Complex, opaque and often outdated systems in large international banks can threaten the stability of the global banking system.
It may be richer but may also now be riskier.
Large mega-banks are more prone to operational risks from the increased complexity of their business processes and products and the diversity of their information systems.
The basic problem is that large banks have too many standalone systems supporting complex front-, middle-, and back-office processes delivering sophisticated products.
They and the data they produce are not well-managed and are vulnerable to a range of threats, from fraud and money laundering through to cyberthreats.
The much larger UBS may now be more exposed to multiple individual systems that were not designed for intercommunication, meaning their data cannot be easily accessed and integrated.
Large banks also rely on outdated legacy systems dating from the 1970s, with high risks of failure.
Systemically important financial institutions, like UBS, whose failures might trigger a financial crisis, can threaten the stability of the global banking system.
Much of the data in these large multinational banks aren’t easily available, making it difficult to identify existing or emerging risks.
These risks lower banks’ market values, causing a threat to the stability of the financial system.
Based on a study by US researchers, the total direct annual losses to operational risks for the global banking sector is estimated as US$190 billion globally, with indirect losses projected to be much higher.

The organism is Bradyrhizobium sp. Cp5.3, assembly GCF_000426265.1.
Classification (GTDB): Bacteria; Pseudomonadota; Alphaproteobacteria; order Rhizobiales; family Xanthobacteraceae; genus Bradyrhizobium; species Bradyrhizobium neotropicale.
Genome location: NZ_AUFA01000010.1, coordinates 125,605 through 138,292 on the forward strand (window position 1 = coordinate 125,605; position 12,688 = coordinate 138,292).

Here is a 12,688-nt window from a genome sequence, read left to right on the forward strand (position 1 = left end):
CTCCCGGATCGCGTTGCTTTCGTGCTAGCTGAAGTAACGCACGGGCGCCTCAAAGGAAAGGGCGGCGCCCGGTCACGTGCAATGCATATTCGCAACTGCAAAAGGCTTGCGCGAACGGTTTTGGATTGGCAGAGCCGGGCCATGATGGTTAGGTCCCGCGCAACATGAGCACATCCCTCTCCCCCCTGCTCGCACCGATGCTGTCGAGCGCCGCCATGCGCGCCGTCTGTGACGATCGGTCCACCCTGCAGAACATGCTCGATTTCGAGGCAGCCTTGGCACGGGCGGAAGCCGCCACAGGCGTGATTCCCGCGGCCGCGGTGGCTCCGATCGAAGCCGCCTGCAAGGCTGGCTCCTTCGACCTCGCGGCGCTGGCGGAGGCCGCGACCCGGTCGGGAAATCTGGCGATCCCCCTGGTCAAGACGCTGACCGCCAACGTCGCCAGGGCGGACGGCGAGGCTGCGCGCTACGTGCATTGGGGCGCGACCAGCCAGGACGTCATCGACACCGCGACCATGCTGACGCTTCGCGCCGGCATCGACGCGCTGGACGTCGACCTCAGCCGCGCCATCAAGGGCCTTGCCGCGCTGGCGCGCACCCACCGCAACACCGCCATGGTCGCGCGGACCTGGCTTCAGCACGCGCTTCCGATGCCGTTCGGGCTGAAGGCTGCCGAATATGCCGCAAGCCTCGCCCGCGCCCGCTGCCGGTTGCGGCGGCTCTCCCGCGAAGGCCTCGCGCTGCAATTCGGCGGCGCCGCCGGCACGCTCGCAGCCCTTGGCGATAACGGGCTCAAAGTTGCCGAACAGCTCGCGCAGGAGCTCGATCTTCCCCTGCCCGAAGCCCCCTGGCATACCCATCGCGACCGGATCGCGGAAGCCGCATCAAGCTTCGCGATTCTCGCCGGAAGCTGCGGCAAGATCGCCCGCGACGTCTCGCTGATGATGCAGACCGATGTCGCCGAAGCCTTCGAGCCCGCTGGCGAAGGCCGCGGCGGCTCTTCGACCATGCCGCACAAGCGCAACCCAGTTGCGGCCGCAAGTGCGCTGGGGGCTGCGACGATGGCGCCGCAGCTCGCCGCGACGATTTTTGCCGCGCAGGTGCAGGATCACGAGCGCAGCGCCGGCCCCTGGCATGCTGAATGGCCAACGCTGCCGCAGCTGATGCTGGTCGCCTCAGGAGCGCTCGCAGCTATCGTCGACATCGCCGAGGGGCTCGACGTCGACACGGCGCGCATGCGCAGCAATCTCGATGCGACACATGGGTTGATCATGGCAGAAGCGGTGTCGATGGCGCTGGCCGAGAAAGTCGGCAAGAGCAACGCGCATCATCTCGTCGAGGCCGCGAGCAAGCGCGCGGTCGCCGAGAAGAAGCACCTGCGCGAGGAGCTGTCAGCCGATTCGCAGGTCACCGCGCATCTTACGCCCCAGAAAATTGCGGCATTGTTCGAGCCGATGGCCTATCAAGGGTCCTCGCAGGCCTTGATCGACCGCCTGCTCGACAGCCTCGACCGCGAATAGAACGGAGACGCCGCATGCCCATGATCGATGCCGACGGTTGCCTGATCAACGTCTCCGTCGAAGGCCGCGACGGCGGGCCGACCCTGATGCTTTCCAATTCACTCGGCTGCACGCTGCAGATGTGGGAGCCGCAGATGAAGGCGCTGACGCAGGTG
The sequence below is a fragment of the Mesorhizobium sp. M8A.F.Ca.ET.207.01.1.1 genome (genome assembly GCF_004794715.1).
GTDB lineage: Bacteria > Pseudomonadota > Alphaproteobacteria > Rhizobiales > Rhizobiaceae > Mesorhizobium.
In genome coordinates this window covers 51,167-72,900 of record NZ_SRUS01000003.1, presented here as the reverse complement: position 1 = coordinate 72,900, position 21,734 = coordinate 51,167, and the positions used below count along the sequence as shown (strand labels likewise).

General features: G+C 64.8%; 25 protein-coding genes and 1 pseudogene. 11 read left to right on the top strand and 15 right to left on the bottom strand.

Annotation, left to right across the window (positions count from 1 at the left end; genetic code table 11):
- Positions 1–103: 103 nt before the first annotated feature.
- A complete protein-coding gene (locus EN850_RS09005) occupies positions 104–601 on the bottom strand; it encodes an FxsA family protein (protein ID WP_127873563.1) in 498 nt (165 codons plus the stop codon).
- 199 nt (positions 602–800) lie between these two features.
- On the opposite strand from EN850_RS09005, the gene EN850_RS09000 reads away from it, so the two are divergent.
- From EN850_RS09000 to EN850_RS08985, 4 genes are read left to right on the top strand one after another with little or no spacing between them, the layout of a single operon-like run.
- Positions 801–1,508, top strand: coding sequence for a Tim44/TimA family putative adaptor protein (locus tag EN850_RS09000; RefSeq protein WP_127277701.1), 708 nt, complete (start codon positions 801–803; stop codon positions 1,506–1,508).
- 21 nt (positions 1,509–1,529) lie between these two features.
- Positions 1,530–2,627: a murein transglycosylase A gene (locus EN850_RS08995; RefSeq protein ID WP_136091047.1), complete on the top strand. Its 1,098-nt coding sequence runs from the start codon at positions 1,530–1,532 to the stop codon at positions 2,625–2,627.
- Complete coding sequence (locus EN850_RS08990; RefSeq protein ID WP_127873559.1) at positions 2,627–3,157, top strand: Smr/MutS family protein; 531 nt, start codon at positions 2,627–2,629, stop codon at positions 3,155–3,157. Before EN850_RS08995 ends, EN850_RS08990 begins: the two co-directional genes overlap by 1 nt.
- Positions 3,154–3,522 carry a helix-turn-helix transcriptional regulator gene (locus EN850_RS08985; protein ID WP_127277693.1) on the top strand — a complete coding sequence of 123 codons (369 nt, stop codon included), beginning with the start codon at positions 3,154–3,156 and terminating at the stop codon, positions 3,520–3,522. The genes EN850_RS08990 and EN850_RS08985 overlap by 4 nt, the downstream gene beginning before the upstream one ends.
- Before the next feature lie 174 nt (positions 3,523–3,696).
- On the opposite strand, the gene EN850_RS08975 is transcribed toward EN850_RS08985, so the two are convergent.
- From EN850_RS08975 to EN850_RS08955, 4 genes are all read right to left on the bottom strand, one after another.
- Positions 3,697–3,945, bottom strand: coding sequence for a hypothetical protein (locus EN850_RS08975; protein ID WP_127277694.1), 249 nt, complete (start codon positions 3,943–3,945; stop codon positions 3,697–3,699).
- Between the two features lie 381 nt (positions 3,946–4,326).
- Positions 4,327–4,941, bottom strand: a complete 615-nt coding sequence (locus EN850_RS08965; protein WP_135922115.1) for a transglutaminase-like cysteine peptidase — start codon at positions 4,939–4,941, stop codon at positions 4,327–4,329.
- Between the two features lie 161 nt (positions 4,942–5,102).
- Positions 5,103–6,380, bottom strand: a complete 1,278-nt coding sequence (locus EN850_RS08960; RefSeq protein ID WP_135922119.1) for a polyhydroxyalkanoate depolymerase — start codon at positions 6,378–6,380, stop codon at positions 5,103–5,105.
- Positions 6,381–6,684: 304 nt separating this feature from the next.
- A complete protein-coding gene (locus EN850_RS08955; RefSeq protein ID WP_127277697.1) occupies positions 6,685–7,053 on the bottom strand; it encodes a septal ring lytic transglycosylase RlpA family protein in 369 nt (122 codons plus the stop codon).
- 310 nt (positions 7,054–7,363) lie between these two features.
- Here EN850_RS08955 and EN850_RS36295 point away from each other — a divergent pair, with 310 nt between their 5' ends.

As banks are interconnected, devastating knock-on effects can happen — evident in the 2023 banking crisis when three small-to-medium-sized US banks went insolvent within five days, triggering a sharp decline in global bank stock prices.
These problems are made much worse by the banking industry not having a common language to communicate financial information about products, processes, accounts and various forms of financial and operational risks.
Andrew Haldane, former Chief Economist at the Bank of England, refers to this as the ‘Tower of Babel‘ problem — an analogy based on the Bible story from the Book of Genesis about why the world has different languages.
“Most financial firms have competing in-house languages, with information systems siloed,” he said in a 2012 speech.
“Across firms, it is even less likely that information systems have a common mother tongue … today, the number of global financial languages very likely exceeds the number of global spoken languages.”
Because of the absence of a common language, global banks are littered with significant data governance problems, with related difficulties in data access and processing.
These issues make effective management impossible and many banks are unable or unwilling to disclose the full extent of financial or operational risks. This, in turn, hampers regulators’ ability to assess systemic risks facing the banking system as a whole.
The UK’s Prudential Regulatory Authority, the country’s financial services regulatory body, found deficiencies in banks’ risk management are “symptoms of a broader root cause … where lessons from the global financial crisis had not been sufficiently learnt” due to a “historic lack of [prioritisation]“.
One reason for this may be that risk committees at many banks “have neither the clout nor the expertise to push back against corporate leadership” and are content with the status quo of increasing the bottom line.